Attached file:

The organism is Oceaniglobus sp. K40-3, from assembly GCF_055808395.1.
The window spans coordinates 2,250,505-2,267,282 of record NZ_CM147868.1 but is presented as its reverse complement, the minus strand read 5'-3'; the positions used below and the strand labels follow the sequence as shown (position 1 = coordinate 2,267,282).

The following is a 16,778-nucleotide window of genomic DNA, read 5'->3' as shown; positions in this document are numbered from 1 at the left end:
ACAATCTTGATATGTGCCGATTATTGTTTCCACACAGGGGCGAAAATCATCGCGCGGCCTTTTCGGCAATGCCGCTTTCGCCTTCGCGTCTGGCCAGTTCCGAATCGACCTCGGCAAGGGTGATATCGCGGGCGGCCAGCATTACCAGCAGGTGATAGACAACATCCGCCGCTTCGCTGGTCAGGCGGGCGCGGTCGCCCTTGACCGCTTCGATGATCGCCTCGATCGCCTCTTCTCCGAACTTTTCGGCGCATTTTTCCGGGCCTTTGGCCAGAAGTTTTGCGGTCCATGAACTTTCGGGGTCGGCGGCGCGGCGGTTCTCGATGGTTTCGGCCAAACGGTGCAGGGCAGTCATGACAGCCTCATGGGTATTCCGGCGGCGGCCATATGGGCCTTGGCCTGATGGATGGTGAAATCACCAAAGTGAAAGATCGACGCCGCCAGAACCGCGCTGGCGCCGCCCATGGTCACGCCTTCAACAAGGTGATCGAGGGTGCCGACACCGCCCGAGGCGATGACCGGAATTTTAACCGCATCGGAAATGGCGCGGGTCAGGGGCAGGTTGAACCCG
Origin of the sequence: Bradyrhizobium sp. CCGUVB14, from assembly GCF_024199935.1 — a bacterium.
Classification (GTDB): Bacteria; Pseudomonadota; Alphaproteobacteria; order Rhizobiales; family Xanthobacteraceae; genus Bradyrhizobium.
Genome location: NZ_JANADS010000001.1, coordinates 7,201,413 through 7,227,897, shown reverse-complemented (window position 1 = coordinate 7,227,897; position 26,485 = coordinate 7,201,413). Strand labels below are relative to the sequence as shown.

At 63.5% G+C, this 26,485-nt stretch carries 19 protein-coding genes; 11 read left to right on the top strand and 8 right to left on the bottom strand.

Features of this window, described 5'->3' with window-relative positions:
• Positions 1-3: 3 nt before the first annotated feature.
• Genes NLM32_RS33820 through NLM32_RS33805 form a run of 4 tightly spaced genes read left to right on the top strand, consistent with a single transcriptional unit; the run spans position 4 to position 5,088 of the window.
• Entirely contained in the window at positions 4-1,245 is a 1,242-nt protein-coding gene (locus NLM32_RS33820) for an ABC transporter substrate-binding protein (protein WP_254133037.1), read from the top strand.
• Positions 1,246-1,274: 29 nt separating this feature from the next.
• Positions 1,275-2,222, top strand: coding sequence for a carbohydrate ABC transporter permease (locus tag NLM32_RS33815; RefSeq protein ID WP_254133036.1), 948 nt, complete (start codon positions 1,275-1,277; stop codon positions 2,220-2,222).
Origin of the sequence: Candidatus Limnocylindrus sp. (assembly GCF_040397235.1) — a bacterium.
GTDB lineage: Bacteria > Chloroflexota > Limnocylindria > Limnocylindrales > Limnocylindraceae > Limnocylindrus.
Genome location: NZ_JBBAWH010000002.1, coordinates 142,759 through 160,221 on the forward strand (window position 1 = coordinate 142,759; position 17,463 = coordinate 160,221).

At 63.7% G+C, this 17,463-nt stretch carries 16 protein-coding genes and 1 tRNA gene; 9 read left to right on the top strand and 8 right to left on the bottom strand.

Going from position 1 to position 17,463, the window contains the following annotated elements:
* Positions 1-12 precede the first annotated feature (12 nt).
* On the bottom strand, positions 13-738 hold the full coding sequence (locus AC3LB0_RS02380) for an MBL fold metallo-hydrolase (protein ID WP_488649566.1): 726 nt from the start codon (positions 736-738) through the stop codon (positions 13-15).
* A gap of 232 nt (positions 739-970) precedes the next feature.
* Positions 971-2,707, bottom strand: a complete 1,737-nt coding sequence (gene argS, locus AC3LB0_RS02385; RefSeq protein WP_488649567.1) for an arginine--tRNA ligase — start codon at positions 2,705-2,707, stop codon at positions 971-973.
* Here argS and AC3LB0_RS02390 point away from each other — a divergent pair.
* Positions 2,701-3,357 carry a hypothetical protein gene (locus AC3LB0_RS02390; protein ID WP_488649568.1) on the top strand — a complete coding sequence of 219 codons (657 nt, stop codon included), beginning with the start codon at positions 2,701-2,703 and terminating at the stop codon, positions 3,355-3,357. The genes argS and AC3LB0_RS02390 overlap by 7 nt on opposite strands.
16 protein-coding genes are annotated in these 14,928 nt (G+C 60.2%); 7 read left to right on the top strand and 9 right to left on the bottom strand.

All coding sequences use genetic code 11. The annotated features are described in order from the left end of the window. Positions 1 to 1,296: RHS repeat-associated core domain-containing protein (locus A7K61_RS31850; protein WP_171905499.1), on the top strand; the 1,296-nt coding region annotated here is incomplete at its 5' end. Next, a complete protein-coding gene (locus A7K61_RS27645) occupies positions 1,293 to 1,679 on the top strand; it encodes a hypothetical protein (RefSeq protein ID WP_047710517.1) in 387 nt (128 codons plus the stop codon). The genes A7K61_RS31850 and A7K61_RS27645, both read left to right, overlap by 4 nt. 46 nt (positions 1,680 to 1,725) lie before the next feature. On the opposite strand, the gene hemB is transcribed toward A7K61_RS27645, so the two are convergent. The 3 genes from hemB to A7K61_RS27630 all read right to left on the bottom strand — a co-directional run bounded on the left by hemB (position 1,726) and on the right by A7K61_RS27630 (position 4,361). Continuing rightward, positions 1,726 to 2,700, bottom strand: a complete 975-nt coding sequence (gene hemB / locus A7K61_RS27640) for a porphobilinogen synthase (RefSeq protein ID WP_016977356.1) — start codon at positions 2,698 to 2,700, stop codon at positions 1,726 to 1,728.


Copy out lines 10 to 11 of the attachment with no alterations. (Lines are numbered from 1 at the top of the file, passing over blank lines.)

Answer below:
• Positions 1-3: 3 nt before the first annotated feature.
• Genes NLM32_RS33820 through NLM32_RS33805 form a run of 4 tightly spaced genes read left to right on the top strand, consistent with a single transcriptional unit; the run spans position 4 to position 5,088 of the window.